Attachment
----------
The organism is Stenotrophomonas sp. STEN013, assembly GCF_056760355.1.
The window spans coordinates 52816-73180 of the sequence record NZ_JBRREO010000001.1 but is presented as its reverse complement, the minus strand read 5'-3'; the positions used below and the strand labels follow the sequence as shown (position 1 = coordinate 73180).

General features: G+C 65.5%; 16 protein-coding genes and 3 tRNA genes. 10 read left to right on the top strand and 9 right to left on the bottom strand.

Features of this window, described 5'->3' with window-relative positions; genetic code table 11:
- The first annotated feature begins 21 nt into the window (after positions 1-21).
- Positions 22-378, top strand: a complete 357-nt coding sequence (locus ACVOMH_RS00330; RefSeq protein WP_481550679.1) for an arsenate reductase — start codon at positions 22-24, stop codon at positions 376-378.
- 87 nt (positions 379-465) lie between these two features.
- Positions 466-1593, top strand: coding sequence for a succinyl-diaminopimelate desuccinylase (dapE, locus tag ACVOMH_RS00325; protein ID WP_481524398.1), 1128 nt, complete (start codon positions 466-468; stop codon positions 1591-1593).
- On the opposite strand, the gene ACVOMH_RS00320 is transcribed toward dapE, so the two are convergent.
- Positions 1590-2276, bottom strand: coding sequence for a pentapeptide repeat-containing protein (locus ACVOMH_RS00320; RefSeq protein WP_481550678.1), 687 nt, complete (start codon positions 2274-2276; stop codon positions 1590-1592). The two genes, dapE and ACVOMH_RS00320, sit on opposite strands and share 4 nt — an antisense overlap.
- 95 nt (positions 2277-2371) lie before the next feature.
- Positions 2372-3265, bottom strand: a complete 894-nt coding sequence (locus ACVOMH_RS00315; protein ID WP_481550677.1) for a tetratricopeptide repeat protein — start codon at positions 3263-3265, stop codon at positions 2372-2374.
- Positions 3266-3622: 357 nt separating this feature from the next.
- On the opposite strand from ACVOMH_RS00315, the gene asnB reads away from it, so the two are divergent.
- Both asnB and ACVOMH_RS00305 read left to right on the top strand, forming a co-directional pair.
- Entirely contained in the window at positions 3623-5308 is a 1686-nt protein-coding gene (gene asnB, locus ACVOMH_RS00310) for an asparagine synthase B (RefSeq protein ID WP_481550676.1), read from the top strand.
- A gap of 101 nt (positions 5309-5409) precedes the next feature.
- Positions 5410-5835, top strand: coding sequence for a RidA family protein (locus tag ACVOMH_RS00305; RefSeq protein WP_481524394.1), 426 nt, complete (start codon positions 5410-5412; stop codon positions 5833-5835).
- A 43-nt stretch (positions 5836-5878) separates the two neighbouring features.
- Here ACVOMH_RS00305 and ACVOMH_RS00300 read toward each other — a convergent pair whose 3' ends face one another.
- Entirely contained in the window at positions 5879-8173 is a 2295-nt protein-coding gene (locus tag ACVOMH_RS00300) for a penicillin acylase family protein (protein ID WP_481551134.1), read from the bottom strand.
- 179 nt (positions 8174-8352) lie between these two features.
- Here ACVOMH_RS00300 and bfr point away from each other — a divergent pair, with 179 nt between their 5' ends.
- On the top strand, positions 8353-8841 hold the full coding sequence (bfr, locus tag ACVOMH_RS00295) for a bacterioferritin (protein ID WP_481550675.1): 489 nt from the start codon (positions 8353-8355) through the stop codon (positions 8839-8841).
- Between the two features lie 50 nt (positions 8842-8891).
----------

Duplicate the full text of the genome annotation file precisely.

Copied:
The organism is Stenotrophomonas sp. STEN013, assembly GCF_056760355.1.
The window spans coordinates 52816-73180 of the sequence record NZ_JBRREO010000001.1 but is presented as its reverse complement, the minus strand read 5'-3'; the positions used below and the strand labels follow the sequence as shown (position 1 = coordinate 73180).

General features: G+C 65.5%; 16 protein-coding genes and 3 tRNA genes. 10 read left to right on the top strand and 9 right to left on the bottom strand.

Features of this window, described 5'->3' with window-relative positions; genetic code table 11:
- The first annotated feature begins 21 nt into the window (after positions 1-21).
- Positions 22-378, top strand: a complete 357-nt coding sequence (locus ACVOMH_RS00330; RefSeq protein WP_481550679.1) for an arsenate reductase — start codon at positions 22-24, stop codon at positions 376-378.
- 87 nt (positions 379-465) lie between these two features.
- Positions 466-1593, top strand: coding sequence for a succinyl-diaminopimelate desuccinylase (dapE, locus tag ACVOMH_RS00325; protein ID WP_481524398.1), 1128 nt, complete (start codon positions 466-468; stop codon positions 1591-1593).
- On the opposite strand, the gene ACVOMH_RS00320 is transcribed toward dapE, so the two are convergent.
- Positions 1590-2276, bottom strand: coding sequence for a pentapeptide repeat-containing protein (locus ACVOMH_RS00320; RefSeq protein WP_481550678.1), 687 nt, complete (start codon positions 2274-2276; stop codon positions 1590-1592). The two genes, dapE and ACVOMH_RS00320, sit on opposite strands and share 4 nt — an antisense overlap.
- 95 nt (positions 2277-2371) lie before the next feature.
- Positions 2372-3265, bottom strand: a complete 894-nt coding sequence (locus ACVOMH_RS00315; protein ID WP_481550677.1) for a tetratricopeptide repeat protein — start codon at positions 3263-3265, stop codon at positions 2372-2374.
- Positions 3266-3622: 357 nt separating this feature from the next.
- On the opposite strand from ACVOMH_RS00315, the gene asnB reads away from it, so the two are divergent.
- Both asnB and ACVOMH_RS00305 read left to right on the top strand, forming a co-directional pair.
- Entirely contained in the window at positions 3623-5308 is a 1686-nt protein-coding gene (gene asnB, locus ACVOMH_RS00310) for an asparagine synthase B (RefSeq protein ID WP_481550676.1), read from the top strand.
- A gap of 101 nt (positions 5309-5409) precedes the next feature.
- Positions 5410-5835, top strand: coding sequence for a RidA family protein (locus tag ACVOMH_RS00305; RefSeq protein WP_481524394.1), 426 nt, complete (start codon positions 5410-5412; stop codon positions 5833-5835).
- A 43-nt stretch (positions 5836-5878) separates the two neighbouring features.
- Here ACVOMH_RS00305 and ACVOMH_RS00300 read toward each other — a convergent pair whose 3' ends face one another.
- Entirely contained in the window at positions 5879-8173 is a 2295-nt protein-coding gene (locus tag ACVOMH_RS00300) for a penicillin acylase family protein (protein ID WP_481551134.1), read from the bottom strand.
- 179 nt (positions 8174-8352) lie between these two features.
- Here ACVOMH_RS00300 and bfr point away from each other — a divergent pair, with 179 nt between their 5' ends.
- On the top strand, positions 8353-8841 hold the full coding sequence (bfr, locus tag ACVOMH_RS00295) for a bacterioferritin (protein ID WP_481550675.1): 489 nt from the start codon (positions 8353-8355) through the stop codon (positions 8839-8841).
- Between the two features lie 50 nt (positions 8842-8891).